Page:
The OneOcean team has been working on a weekly media analysis – the OneOcean Response Room briefing – that looks at the intersections between COVID-19 and environment content, the environment and ocean content, and ocean and COVID-19 content on both legacy and social media.
During the COVID-19 situation, it is important to understand the kind of conversations that are taking place, what is resonating with people and why, to ensure that our communication is as impactful as possible and – at the very least – does no harm in this sensitive time.
The briefing provides recommendations and example materials which reflect the findings from our analysis. Find to follow a summary of the top-line findings of this week’s briefing, covering 11-17 May, 2020.
The full OneOcean Response Room weekly briefing and supporting analysis is available to Flotilla members. If your organisation is interested in receiving this briefing, is not a member and interested in joining, please email email@example.com
Summary of findings
This week’s analysis has indicated a widening of discussions around the economy and the environment in a post-COVID-19 world. While coverage of government policy and economic recovery plans remains strong and increasingly detailed, there has also been an increase in this discussion in business-focused outlets and publications with a considerable business audience. A particular topic emerging from the data this week was around Environmental, Social and Governance (ESG) or ‘sustainable investing’ in the post-COVID-19 world.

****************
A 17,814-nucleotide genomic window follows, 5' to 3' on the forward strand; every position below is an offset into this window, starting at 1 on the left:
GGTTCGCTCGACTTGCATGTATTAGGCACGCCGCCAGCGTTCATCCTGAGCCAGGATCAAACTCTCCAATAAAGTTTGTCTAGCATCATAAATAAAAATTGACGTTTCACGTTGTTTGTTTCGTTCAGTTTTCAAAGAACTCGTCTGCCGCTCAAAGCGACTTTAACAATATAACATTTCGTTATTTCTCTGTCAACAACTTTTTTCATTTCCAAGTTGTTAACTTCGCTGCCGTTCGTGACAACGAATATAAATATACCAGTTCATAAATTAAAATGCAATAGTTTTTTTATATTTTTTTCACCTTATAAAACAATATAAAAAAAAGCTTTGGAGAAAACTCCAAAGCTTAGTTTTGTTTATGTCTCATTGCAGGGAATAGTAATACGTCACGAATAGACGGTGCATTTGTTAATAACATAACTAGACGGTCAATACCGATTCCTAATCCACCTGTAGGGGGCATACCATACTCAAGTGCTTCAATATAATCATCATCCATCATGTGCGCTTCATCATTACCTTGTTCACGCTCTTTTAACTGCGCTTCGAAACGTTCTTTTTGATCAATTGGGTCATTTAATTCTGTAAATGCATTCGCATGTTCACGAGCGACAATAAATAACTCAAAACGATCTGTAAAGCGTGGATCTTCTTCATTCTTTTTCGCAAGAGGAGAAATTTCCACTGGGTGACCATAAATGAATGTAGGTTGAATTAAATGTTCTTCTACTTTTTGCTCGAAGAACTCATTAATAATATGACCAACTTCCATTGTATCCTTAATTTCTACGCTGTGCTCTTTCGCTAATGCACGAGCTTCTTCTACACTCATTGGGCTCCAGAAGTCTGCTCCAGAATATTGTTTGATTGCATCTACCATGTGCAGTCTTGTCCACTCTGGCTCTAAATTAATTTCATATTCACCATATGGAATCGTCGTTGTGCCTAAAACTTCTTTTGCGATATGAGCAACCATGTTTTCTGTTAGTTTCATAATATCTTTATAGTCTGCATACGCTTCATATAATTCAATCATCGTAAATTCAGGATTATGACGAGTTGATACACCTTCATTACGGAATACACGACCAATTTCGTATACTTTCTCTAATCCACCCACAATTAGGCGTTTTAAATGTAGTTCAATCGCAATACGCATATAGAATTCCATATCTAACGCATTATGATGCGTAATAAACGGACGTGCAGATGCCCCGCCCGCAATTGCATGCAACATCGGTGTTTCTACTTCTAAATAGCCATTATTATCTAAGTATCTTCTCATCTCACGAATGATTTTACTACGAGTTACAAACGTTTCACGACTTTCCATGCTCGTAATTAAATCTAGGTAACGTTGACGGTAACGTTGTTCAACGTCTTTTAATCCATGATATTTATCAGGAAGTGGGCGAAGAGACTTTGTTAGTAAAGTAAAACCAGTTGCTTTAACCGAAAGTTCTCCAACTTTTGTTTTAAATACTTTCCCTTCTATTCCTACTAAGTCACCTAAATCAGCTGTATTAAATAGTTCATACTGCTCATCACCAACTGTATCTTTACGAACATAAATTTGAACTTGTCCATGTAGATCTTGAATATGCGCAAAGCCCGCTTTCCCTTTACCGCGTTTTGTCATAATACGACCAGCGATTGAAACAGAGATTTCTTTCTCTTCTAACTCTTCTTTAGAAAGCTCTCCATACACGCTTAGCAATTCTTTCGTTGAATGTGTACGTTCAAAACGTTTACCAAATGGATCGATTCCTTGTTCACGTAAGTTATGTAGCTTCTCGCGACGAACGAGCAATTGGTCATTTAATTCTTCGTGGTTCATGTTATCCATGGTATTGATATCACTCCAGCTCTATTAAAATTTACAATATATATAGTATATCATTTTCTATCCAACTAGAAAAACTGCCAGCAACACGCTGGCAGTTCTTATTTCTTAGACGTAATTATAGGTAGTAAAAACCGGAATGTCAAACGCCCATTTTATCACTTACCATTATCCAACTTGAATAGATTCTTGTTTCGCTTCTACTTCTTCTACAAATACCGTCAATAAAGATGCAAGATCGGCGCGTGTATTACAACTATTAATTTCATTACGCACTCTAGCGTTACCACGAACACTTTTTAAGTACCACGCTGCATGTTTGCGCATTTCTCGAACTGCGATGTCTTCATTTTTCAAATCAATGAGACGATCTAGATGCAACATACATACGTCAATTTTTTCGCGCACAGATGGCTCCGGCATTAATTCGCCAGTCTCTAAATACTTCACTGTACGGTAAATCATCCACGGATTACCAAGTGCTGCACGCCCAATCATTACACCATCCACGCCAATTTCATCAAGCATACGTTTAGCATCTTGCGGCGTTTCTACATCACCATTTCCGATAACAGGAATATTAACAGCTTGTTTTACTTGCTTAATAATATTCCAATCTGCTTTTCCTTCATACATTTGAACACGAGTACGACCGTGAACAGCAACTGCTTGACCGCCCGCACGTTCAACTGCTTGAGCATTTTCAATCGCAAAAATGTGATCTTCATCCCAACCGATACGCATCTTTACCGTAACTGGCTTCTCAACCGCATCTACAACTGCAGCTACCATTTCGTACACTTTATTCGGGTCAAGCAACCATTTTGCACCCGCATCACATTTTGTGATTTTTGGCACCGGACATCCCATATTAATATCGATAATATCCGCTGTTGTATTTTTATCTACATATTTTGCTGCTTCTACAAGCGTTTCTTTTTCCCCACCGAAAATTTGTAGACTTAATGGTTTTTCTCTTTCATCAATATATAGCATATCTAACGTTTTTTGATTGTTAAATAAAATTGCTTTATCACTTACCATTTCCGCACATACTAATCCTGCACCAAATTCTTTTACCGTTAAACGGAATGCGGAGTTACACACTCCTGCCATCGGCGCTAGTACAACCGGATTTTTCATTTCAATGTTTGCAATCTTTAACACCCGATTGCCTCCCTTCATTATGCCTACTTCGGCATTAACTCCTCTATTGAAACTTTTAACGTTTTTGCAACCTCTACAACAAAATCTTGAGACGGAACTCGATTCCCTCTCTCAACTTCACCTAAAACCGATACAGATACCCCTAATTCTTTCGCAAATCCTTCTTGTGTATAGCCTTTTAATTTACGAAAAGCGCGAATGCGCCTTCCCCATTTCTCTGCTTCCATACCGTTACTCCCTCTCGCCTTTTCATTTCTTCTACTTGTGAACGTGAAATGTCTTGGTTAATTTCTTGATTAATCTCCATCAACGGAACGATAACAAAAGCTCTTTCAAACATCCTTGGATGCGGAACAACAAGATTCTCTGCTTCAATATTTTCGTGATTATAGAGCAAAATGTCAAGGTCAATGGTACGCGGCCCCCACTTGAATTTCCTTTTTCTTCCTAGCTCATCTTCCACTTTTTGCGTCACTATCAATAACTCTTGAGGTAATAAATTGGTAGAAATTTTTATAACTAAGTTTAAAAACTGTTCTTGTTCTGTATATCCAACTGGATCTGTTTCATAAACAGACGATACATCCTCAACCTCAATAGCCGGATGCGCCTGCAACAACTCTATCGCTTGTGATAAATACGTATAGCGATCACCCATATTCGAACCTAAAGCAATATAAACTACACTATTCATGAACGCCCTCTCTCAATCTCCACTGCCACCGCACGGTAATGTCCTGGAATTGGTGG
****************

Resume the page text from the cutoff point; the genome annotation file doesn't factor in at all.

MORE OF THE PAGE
Coverage of the impact of lockdown on nature has now transitioned into a full focus on the adverse impacts on the environment. Where positive impacts are mentioned, this is being used as a hook to move into warnings about the impermanent and fragile nature of the change.
The ‘people versus planet’ framing was still present, however with no noticeable increase in volume this week. As with last week, there were a couple of examples of the extreme ends of the counter-environment argument penetrating the mainstream media. On the other end of the economic debate, the data picked up on reference to a ‘degrowth’ movement, emphasising a reduction of production and consumption and a focus on a socially-just and ecologically-sustainable society. We will continue to monitor these trends.
On social media, there was very much a continuation of previous themes around animal content and missing nature. We also saw a rise in hostile voices resulting from Greta Thunberg’s appearance on a CNN COVID-19 programme.